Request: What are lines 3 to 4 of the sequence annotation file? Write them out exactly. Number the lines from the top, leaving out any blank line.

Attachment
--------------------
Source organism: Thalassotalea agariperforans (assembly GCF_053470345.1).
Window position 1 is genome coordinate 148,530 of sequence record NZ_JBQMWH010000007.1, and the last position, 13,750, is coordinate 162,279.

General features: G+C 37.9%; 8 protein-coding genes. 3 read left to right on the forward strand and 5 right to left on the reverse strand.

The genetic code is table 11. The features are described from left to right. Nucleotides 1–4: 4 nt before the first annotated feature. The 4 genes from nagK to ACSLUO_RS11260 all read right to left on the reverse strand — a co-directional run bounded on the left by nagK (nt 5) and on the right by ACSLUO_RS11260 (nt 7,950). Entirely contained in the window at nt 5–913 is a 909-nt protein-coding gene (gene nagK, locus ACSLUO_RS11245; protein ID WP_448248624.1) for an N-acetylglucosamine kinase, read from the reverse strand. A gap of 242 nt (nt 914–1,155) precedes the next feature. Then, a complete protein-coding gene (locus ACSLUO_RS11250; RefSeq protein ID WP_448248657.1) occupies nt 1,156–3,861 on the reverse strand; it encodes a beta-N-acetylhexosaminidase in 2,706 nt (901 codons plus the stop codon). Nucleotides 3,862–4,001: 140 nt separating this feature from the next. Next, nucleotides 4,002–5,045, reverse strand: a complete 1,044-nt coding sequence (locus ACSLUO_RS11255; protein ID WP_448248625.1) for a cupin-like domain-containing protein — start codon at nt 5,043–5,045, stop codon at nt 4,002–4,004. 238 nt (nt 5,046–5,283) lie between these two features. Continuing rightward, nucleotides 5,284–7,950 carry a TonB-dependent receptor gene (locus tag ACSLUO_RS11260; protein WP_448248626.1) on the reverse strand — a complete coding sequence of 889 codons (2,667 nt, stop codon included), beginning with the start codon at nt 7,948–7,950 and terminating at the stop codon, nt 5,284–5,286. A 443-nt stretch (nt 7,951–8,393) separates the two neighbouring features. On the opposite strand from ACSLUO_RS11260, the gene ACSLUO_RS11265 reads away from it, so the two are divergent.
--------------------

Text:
General features: G+C 37.9%; 8 protein-coding genes. 3 read left to right on the forward strand and 5 right to left on the reverse strand.

The genetic code is table 11. The features are described from left to right. Nucleotides 1–4: 4 nt before the first annotated feature. The 4 genes from nagK to ACSLUO_RS11260 all read right to left on the reverse strand — a co-directional run bounded on the left by nagK (nt 5) and on the right by ACSLUO_RS11260 (nt 7,950). Entirely contained in the window at nt 5–913 is a 909-nt protein-coding gene (gene nagK, locus ACSLUO_RS11245; protein ID WP_448248624.1) for an N-acetylglucosamine kinase, read from the reverse strand. A gap of 242 nt (nt 914–1,155) precedes the next feature. Then, a complete protein-coding gene (locus ACSLUO_RS11250; RefSeq protein ID WP_448248657.1) occupies nt 1,156–3,861 on the reverse strand; it encodes a beta-N-acetylhexosaminidase in 2,706 nt (901 codons plus the stop codon). Nucleotides 3,862–4,001: 140 nt separating this feature from the next. Next, nucleotides 4,002–5,045, reverse strand: a complete 1,044-nt coding sequence (locus ACSLUO_RS11255; protein ID WP_448248625.1) for a cupin-like domain-containing protein — start codon at nt 5,043–5,045, stop codon at nt 4,002–4,004. 238 nt (nt 5,046–5,283) lie between these two features. Continuing rightward, nucleotides 5,284–7,950 carry a TonB-dependent receptor gene (locus tag ACSLUO_RS11260; protein WP_448248626.1) on the reverse strand — a complete coding sequence of 889 codons (2,667 nt, stop codon included), beginning with the start codon at nt 7,948–7,950 and terminating at the stop codon, nt 5,284–5,286. A 443-nt stretch (nt 7,951–8,393) separates the two neighbouring features. On the opposite strand from ACSLUO_RS11260, the gene ACSLUO_RS11265 reads away from it, so the two are divergent.